Each of the 7 samples per batch was assayed 4 times to yield 28 data points for each of the 2 batches of buprenorphine solution. Measured values were compared using 2-way analysis of variance to assess the impact of both storage time and temperature on the buprenorphine concentration. Statistical analysis was performed with JMP version 8.0 (SAS Institute, Cary, NC).


Buprenorphine concentrations throughout the study are shown in Figure 2. No norbuprenorphine was detected. Neither storage temperature (p=0.65) nor storage time (p=0.24) significantly affected buprenorphine concentration. Of note, all of the mean concentrations, regardless of storage temperature, were above 95% of the labeled concentration of 0.075 mg/mL, the threshold established in the Food and Drug Administration stability testing guidance for the pharmaceutical industry.13 This potency was maintained for samples stored either in the original amber glass source bottles or in oral syringes until removed and placed in the polypropylene tubes for analysis.

Figure 2.
Buprenorphine concentration as a function of time

The correlation coefficients (r) for all storage conditions ranged from 0.032 to 0.23. These results confirmed that there was no statistically significant relationship between the times when samples were collected for analysis and the buprenorphine concentrations (p>0.1), indicating minimal drug degradation over the study period.


While there is variability in diagnosing and treating neonates at risk for opiate withdrawal, opioid replacement is considered an ideal treatment for withdrawal symptoms associated with in utero exposure to opiates. Sublingual buprenorphine solution is of interest in the treatment of NAS because the lengths of hospitalization for neonates treated with oral morphine solution range from 4 to 6 weeks. An initial comparison of sublingual buprenorphine with oral morphine solution at Thomas Jefferson University Hospital for NAS showed a shorter length of treatment and shorter length of hospitalization with buprenorphine.

The buprenorphine concentrations from samples collected on days 3, 7, 14, and 30 showed no evidence of drug degradation and no apparent relationship to the time from batch preparation. Additionally, little difference was found between concentrations of samples stored at room temperature versus those stored under refrigeration. Samples also maintain their potency when stored in oral syringes for up to 7 days. Based on these results, the expiration dates for buprenorphine solution have been changed in clinical research at Thomas Jefferson University Hospital. The solution stored in glass bottles is given an expiration date of 30 days at room temperature, and the solution stored in syringes is given an expiration date of 7 days at room temperature.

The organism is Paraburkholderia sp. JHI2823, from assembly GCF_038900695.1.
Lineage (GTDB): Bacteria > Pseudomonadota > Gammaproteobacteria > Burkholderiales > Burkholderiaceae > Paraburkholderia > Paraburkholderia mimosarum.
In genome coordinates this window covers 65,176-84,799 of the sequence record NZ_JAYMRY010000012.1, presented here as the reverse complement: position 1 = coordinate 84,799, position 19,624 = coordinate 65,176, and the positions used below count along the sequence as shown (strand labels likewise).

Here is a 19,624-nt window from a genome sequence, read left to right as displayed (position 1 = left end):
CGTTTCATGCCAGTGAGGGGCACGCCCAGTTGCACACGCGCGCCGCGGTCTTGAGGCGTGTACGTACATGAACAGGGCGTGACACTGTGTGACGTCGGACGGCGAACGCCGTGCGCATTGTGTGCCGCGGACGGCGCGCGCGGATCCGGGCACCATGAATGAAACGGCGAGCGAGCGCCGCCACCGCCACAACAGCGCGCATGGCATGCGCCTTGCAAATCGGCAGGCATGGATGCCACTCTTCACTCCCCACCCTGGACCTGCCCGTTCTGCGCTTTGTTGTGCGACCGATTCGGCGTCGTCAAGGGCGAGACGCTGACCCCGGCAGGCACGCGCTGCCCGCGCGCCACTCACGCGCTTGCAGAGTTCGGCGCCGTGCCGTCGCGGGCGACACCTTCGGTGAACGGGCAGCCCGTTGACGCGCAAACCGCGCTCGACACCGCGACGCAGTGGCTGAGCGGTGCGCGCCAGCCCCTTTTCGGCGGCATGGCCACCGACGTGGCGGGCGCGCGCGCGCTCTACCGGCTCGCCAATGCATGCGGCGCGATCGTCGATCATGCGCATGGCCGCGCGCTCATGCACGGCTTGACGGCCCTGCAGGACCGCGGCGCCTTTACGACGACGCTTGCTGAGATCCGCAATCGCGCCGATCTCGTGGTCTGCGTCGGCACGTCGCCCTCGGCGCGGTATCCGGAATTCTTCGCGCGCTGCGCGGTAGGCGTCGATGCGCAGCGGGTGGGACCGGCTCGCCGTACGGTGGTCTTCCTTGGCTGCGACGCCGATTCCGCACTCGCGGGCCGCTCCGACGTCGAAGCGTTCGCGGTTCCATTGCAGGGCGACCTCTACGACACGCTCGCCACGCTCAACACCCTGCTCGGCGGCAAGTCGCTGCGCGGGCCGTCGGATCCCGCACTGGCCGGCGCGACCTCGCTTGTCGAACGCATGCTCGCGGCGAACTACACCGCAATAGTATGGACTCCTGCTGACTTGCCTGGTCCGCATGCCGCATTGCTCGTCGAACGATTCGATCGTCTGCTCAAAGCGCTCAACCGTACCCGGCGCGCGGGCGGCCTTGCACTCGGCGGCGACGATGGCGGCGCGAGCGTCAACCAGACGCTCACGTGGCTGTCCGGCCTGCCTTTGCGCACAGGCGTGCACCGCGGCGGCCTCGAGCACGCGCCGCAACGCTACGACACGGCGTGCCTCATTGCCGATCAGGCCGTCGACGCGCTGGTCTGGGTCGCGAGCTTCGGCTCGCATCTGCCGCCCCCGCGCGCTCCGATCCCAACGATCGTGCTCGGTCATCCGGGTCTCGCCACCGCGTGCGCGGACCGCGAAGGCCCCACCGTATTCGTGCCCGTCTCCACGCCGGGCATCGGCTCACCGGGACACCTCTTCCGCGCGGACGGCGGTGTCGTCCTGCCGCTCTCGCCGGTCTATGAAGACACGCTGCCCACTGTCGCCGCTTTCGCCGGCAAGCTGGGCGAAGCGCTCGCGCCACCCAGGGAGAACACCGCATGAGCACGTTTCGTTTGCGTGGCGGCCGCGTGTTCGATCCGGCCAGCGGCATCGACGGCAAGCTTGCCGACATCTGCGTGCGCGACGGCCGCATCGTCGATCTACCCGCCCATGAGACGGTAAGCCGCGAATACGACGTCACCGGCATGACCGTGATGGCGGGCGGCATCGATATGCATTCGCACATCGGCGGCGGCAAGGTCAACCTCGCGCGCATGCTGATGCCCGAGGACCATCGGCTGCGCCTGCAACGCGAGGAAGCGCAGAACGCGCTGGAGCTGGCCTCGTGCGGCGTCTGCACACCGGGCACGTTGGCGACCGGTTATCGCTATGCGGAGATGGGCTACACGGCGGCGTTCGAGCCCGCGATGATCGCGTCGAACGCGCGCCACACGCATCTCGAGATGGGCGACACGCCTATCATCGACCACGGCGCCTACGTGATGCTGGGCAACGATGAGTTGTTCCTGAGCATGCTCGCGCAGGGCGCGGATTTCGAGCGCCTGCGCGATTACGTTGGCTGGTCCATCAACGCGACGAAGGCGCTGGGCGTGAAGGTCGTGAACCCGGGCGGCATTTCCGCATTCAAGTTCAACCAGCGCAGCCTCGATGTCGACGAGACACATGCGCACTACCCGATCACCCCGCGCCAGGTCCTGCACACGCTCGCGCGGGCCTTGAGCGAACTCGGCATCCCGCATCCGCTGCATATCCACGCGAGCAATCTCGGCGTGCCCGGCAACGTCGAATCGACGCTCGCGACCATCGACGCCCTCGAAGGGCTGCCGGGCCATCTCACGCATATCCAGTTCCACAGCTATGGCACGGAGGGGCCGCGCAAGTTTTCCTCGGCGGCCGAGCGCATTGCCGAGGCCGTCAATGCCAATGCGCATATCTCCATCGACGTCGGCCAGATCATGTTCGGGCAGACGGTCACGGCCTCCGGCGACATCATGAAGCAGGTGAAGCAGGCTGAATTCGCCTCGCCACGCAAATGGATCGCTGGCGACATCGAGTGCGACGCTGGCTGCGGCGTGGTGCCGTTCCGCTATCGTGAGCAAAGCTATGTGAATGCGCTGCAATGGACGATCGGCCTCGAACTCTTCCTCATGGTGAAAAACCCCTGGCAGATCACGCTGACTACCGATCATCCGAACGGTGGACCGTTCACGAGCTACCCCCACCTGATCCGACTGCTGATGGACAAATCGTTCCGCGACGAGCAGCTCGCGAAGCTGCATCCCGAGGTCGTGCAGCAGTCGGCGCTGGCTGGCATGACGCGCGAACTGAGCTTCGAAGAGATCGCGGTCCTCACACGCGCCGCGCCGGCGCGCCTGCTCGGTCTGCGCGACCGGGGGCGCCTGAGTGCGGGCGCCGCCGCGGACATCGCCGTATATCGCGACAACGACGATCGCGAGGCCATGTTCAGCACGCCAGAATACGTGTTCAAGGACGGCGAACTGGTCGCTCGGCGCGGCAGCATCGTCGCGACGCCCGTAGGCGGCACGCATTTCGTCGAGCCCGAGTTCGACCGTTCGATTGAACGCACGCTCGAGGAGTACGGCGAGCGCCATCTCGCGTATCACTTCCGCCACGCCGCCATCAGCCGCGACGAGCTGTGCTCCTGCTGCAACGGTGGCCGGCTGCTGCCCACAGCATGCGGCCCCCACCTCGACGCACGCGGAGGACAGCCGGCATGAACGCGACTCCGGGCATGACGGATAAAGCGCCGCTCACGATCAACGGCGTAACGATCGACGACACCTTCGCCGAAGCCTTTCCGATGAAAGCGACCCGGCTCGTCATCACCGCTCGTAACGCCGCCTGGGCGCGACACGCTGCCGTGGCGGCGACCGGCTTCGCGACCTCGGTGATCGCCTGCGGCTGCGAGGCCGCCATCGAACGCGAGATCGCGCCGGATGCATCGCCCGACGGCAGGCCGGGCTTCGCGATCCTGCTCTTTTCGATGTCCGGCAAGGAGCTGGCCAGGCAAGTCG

Our study includes certain limitations. The assay used was developed for analysis of biological samples; it was not optimized for evaluation of formulations with single targets of concentrations.12 While multiple samples were obtained and analyzed for each time point, additional replicate samples would have strengthened the study design. Additionally, the samples were stored at temperatures defined by ranges for room temperature and refrigeration that would reflect practice, rather than a particular actual temperature. While a baseline sample was collected from each of the 2 amber glass source bottles, a separate sample was not obtained from the oral syringes in which the initial samples were placed. Therefore, our reported concentration changes from baseline for the samples stored in oral syringes represent an approximation rather than definitive results.

Based on the results of this study, the 30-day stability of the formulation should allow for convenient storage, less pharmaceutical waste, and decreased cost in future clinical trials of sublingual buprenorphine used for treatment of NAS.


neonatal abstinence syndrome


DISCLOSURE Ellena A. Anagnostis, Rania E. Sadaka, Linda A. Sailor, Kevin C. Dysart, and Walter K. Kraft declare no conflicts or financial interest in any product or service mentioned in the manuscript, including grants, equipment, medications, employment, gifts, and honoraria. David E. Moody has received both consultant and research funding from Reckitt Benckiser, the manufacturer of Buprenex. Walter K. Kraft had full access to all the data in the study and takes responsibility for the integrity of the data and the accuracy of the data analysis.